The notion of a portfolio, a collection, has many applications in law department management. Legal departments have an assortment of initiatives underway (See my posts of March 27, 2005 about the value of an inventory of them; and Feb. 6, 2007 on an innovation pyramid.); together they comprise a portfolio. Lawsuits make up one or more portfolios, and should be managed as such (See my posts of May 17, 2006; and April 17, 2006 on the beta of a group of cases.).
Patents fall naturally into portfolios (See my post of Jan. 16, 2006 on Ocean Tomo auctions) as do aggregations of current and future matters put out for competitive bid (See my post of Dec. 14, 2005.).
More unusual applications of the portfolio concept demonstrate its range and versatility. For example, decisions made by senior lawyers can be conceptualized that way (See my post of Jan. 17, 2006); there is portfolio view of human capital (See my post of May 10, 2006.); and the range of responsibilities a general counsel or chief legal officer takes on has portfolio characteristics (See my post of Aug. 27, 2005 on the role’s “protean scope.”).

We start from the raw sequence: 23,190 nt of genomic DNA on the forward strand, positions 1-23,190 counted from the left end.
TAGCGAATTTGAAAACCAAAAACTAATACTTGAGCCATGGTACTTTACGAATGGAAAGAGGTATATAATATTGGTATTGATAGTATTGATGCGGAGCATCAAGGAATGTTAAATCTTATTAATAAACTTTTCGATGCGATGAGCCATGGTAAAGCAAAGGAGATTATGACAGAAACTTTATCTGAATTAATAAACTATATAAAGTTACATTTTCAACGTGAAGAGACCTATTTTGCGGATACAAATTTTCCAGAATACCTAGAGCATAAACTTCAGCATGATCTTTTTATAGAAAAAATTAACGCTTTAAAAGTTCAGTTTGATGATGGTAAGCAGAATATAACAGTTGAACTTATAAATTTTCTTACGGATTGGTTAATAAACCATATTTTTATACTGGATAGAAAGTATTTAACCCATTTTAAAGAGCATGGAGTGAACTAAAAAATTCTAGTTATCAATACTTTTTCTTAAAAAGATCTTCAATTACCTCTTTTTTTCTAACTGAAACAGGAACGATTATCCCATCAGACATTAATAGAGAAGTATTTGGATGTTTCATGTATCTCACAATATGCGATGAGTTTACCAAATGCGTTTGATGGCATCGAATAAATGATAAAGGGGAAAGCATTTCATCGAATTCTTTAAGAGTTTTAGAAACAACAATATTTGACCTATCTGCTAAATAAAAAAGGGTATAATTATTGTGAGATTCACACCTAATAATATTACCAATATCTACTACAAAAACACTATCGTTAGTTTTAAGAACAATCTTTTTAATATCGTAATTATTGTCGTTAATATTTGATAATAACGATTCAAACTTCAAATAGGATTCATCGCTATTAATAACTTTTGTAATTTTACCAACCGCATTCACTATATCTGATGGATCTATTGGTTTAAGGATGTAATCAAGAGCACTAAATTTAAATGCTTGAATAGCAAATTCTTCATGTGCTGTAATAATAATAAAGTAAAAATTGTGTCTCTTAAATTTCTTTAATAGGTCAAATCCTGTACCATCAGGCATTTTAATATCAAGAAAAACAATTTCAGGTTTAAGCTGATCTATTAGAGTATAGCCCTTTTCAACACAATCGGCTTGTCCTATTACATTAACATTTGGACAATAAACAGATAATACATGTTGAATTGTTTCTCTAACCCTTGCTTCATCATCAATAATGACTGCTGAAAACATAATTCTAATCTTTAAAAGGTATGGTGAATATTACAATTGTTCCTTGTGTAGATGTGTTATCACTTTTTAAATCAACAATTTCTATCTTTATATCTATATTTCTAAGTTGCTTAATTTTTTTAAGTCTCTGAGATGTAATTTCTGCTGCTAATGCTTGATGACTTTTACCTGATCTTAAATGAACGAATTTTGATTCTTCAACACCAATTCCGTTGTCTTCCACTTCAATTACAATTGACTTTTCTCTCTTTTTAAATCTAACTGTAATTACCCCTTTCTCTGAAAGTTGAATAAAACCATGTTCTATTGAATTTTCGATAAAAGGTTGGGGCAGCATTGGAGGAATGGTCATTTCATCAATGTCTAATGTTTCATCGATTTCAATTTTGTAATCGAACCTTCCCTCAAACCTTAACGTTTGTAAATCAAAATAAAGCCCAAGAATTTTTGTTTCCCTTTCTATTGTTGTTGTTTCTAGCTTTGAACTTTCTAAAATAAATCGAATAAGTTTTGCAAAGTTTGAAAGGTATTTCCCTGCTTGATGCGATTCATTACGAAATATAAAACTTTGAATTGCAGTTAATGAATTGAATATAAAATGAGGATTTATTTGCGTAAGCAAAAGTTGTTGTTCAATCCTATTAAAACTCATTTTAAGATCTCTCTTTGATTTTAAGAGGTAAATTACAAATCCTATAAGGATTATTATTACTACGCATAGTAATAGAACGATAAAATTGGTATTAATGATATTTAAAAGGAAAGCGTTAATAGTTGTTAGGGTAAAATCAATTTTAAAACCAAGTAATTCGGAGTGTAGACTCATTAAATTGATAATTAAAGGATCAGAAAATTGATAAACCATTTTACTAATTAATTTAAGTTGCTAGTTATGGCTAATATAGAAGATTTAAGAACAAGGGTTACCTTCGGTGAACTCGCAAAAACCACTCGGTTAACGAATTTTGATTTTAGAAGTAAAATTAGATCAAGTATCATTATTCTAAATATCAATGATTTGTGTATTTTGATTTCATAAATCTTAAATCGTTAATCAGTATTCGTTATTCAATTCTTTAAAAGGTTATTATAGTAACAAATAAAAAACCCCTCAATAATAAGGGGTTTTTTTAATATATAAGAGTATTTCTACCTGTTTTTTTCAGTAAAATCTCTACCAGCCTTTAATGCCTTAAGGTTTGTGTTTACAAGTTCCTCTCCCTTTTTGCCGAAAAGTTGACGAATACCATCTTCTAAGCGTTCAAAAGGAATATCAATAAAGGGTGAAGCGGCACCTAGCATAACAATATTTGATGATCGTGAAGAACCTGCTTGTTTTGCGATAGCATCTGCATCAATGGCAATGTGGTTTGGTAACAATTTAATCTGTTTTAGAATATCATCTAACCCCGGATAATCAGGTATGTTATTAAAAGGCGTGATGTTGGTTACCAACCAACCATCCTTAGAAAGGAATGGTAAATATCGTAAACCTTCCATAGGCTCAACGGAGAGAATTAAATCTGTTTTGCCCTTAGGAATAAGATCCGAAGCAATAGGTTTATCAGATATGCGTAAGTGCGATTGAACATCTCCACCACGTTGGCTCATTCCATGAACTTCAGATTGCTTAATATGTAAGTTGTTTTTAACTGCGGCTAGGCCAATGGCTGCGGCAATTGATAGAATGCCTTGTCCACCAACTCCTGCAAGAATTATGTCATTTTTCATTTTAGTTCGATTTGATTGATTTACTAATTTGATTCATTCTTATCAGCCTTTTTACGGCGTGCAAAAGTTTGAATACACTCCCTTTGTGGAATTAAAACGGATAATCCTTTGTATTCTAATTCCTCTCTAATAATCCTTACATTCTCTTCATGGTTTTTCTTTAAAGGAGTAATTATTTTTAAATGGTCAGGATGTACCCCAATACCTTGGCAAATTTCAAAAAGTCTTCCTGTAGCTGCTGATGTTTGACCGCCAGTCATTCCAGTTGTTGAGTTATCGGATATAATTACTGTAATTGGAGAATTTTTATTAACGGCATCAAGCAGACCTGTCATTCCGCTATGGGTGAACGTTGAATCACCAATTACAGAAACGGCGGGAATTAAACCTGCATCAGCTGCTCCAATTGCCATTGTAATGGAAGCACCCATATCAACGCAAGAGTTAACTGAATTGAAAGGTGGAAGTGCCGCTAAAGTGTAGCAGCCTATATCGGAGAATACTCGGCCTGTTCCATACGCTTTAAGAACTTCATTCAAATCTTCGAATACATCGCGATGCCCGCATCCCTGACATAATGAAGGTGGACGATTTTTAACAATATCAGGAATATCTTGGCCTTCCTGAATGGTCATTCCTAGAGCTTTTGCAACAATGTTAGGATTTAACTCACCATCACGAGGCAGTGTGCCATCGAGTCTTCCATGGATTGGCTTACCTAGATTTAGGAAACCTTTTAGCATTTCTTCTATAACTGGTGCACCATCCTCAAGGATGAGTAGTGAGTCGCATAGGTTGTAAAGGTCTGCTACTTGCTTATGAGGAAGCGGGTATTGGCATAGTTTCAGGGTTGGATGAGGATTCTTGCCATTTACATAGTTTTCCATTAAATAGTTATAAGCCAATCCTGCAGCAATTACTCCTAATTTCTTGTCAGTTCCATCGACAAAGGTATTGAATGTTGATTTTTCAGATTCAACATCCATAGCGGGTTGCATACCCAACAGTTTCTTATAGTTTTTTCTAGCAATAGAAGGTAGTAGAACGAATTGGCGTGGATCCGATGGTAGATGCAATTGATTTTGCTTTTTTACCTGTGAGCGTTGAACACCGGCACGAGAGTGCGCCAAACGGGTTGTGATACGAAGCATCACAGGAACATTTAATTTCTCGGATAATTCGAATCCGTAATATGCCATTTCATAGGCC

A portfolio view of law department administration is analogous to a process view (See my posts of April 27, May 1, and Oct. 16, 2006 generally on law department processes.) and yields similar benefits: clearer definitions, more precise control, easier rethinking of alternatives, and better metrics.